Q&A Series #1 : Why do you do what you do?

For my first question in this series I thought I would tackle the broadest and likely most difficult question that I have gotten so far - “Why do you do what you do?”

This job comes with a lot of perks. I see some things many people do not - this year I have already photographed or helped photograph several weddings, went to Gillette Stadium to photograph people shave their heads to raise funds for cancer research (I also got to see Gronk - he really is larger than you can imagine) and I just finished up 2 weeks at a local summer camp, where I photographed archery, canoeing, obstacle courses and SO many more fun activities! PRO TIP: When you shoot with a wide angle lens, you get to be right up in the action - like, feet away!

I enjoy watching all of these stories unfold. Weddings are like dozens of stories rolled up into one. I love learning about couples and how they met and then learning about how their friends and family all fit into their story. Most events that I cover have stories behind them, because each of them started with a passion, or an idea, or a mission. I pay attention to the stories that I hear, and I do my best to represent those stories visually.

While I enjoy what I do very much, there can also be challenges. I like to joke that “I just press a button”, but we all know that most days I have to press at least 2 or 3. Seriously though, there will ALWAYS be something new to learn, and even when all of my knobs and buttons and light stands stay the same for any time at all (which does happen occasionally), the people or the things or the places in front of the lens change, and I have to find ways to adapt. Sometimes I can control the light, sometimes I can guide people to where I want them. Sometimes I want to eat the wedding cake while I am taking photos of it (I haven’t… yet.) There are times though when the stories and the people and the emotions just fly, and I find my focus, change the knobs and hit the button.

Another challenge is the stress. I mention this not because photography adds to my stress level. By most accounts, I am very relaxed and laid back to work with. That said, I am 3 years in and I haven’t shot a wedding that I don’t feel some amount of stress about beforehand. About a year ago I was photographing a youth theater rehearsal, and right before the curtain came up in total darkness (you hear everything in a quiet theater - especially whispers) I heard this exchange:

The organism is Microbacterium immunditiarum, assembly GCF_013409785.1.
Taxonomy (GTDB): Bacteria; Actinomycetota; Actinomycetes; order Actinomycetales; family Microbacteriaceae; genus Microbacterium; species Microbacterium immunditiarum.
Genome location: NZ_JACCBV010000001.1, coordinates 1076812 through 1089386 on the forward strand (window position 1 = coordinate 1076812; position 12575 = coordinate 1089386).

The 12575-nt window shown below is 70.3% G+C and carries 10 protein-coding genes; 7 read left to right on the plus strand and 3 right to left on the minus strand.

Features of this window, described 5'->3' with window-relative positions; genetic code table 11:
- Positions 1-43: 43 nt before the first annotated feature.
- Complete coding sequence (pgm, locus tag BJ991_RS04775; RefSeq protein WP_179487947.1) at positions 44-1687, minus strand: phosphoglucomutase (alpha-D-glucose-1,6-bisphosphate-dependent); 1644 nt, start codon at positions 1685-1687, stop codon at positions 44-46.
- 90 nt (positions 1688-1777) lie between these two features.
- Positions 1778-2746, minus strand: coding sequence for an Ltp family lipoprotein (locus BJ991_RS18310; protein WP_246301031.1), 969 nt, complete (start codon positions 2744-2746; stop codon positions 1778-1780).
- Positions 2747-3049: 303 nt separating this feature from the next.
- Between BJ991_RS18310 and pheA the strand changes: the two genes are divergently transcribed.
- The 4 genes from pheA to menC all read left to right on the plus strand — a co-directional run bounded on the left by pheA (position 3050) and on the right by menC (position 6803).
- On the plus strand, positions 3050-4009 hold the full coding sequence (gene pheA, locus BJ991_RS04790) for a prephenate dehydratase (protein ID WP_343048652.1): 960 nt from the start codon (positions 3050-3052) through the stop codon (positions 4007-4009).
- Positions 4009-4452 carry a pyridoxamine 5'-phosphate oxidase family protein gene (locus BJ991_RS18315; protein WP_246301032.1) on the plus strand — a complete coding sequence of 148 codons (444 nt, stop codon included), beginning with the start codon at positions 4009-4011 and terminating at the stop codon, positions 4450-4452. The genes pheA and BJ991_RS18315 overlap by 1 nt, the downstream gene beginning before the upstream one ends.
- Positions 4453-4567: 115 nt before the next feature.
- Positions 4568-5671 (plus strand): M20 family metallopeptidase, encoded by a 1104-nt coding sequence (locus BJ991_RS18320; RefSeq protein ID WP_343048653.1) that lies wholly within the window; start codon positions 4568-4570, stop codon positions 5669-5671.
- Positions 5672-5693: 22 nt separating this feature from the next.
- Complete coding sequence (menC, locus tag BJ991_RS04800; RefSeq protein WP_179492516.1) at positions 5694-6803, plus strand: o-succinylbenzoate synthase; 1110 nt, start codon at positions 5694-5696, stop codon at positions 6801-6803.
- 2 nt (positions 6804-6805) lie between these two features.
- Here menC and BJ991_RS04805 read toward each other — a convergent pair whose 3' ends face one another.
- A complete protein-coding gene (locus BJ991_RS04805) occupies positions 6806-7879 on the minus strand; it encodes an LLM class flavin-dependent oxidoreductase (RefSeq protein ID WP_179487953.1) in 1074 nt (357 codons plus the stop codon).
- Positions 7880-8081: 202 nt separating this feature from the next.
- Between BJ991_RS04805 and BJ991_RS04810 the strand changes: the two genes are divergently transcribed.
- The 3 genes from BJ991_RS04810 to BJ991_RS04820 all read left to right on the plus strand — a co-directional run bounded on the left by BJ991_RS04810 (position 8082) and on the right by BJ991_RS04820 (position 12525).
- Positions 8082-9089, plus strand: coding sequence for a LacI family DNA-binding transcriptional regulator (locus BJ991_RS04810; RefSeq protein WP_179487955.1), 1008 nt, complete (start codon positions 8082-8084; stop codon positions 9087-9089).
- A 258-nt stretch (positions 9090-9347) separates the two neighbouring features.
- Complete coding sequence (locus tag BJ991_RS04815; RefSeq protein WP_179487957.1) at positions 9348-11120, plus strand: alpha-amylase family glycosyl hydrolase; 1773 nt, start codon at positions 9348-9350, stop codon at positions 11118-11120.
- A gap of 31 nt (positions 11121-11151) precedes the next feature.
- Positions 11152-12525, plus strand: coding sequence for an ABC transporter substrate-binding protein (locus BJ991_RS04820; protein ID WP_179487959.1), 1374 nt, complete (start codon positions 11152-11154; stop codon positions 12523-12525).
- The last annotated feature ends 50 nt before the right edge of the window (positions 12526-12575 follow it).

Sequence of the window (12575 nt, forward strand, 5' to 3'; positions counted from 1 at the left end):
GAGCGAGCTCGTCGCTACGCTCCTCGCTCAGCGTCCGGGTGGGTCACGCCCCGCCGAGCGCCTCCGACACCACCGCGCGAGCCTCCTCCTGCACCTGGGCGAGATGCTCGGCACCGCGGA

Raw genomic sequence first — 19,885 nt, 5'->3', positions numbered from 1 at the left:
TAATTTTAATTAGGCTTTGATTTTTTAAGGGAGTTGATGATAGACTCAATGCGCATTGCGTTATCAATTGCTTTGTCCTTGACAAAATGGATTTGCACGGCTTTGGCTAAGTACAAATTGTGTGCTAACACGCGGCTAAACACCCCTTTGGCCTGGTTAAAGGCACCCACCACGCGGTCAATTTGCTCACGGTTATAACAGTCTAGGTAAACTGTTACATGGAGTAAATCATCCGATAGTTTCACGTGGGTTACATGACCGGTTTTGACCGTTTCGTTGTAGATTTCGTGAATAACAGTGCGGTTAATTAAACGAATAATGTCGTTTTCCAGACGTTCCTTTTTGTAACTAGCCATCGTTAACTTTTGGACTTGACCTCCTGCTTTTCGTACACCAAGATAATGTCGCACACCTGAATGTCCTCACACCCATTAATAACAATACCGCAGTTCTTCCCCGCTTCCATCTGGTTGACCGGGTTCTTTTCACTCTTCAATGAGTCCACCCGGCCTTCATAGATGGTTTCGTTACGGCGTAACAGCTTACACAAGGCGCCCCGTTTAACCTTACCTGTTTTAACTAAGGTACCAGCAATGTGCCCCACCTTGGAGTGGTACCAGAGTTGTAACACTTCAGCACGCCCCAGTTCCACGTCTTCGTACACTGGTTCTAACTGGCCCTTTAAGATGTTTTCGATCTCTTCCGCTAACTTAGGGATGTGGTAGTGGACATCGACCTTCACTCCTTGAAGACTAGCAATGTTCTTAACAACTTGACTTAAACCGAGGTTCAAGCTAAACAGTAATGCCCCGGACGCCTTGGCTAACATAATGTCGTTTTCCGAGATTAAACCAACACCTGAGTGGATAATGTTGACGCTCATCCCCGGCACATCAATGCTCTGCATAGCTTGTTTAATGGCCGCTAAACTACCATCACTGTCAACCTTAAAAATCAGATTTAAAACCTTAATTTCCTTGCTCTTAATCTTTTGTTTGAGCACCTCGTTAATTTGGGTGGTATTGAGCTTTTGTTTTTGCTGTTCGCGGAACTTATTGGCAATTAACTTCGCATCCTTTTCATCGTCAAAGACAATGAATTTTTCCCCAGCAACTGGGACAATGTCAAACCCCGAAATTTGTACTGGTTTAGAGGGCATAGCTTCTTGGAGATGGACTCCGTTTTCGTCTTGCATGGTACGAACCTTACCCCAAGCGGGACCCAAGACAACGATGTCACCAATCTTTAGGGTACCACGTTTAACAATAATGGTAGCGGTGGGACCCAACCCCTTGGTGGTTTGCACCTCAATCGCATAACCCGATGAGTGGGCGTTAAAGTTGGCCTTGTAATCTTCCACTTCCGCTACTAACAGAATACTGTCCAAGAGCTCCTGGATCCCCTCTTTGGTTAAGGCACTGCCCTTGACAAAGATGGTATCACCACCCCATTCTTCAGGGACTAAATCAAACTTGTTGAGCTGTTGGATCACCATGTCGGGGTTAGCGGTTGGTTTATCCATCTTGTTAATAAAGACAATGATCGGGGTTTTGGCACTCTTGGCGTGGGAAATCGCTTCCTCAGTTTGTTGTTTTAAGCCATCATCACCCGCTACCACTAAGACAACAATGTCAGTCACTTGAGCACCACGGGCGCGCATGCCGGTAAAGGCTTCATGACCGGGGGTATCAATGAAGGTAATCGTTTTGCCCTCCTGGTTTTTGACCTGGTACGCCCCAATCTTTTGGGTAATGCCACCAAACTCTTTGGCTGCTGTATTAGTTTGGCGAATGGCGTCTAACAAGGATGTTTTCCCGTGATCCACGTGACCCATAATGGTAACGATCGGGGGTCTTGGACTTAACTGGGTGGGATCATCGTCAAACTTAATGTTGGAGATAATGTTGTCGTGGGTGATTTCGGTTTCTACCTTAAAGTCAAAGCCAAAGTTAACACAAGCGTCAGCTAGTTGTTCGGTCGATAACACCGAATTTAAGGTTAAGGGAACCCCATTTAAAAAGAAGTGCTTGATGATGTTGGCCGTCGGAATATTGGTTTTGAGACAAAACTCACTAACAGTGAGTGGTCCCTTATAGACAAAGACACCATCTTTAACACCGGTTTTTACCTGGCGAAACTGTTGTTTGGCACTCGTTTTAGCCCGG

Actor 1: “I’m really nervous.”

Actor 2: “That just means you want to do a good job.”

That resonated with me. I think about it before everything I photograph. I think about it when I try something new with lighting, or perspective, or editing. I try to assure other photographers who reach out in Facebook groups about pre-wedding nerves. It doesn’t make the stress go away completely, but it takes the edge off and reminds me of why I do what I do.

I enjoy stories. I like new challenges. I love meeting new people. I like the challenge of capturing things that are sometimes not at all visual by using a tool that is. Photography as a business is just about as dynamic and thrilling a thing as I can imagine getting paid to do, and I love the opportunities that it continues to bring.

If you have a question about me, my business, what I like to shoot or anything else, I am always interested in hearing from you! Drop a comment here, send me an email at hello@apulzettiphotography.com or reach out on social media. Any question, whether or not I answer it in a blog post will get you 10% off any full portrait session or wedding package!

At the 2019 Buzz of for Kid’s cancer event

At the 2019 Buzz of for Kid’s cancer event

 
An intergenerational first look

An intergenerational first look

 
A local stage production - Theater lighting is so much fun to work with!

A local stage production - Theater lighting is so much fun to work with!

Help raise funds for a local Natick business

This past Monday, a fire ripped through a downtown Natick building that housed several small businesses. You may have seen news reports of firefighters trying to bring the fire under control for hours. This fire hit close to home (literally – I could see the smoke from my living room window), and also to the building where I share studio space just 2 blocks down.

While I was lucky on both counts, Jill Hourihan, owner of Metro Pets lost her store (minus the front window, which is one of the few parts of the entire block left standing and recognizable) Because we have a personal connection with Jill, Katie Ring and I would like to do what we can to help out. Here is how you can help us help a friend:

 

Raffle Tickets : Each $10 raffle ticket (3 for $25) will give you a chance to win one of two studio portrait sessions that Katie and I are both donating. Sessions, to be used in the next 3 months, will be 30 minutes and include one digital file. The proceeds of this raffle will go to directly to Jill to help rebuild her business.

 

Portrait Sessions : Katie and I will also donate 20% of any new portrait sessions scheduled within the next 2 weeks.

I love the Natick community more and more, and I am thankful for the means to help another business owner. Thank you so much for your support.

 

Raffle tickets can be purchased by sending $ via paypal (PayPal.Me/KatieRingPhotography) or with cash in person.

You can contact me or Katie to book a portrait session here (for me) or at www.katiering.com

Photo Credit: Robert Mueller

Photo Credit: Robert Mueller

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Photo Credit : Jill Hourihan

Photo Credit : Jill Hourihan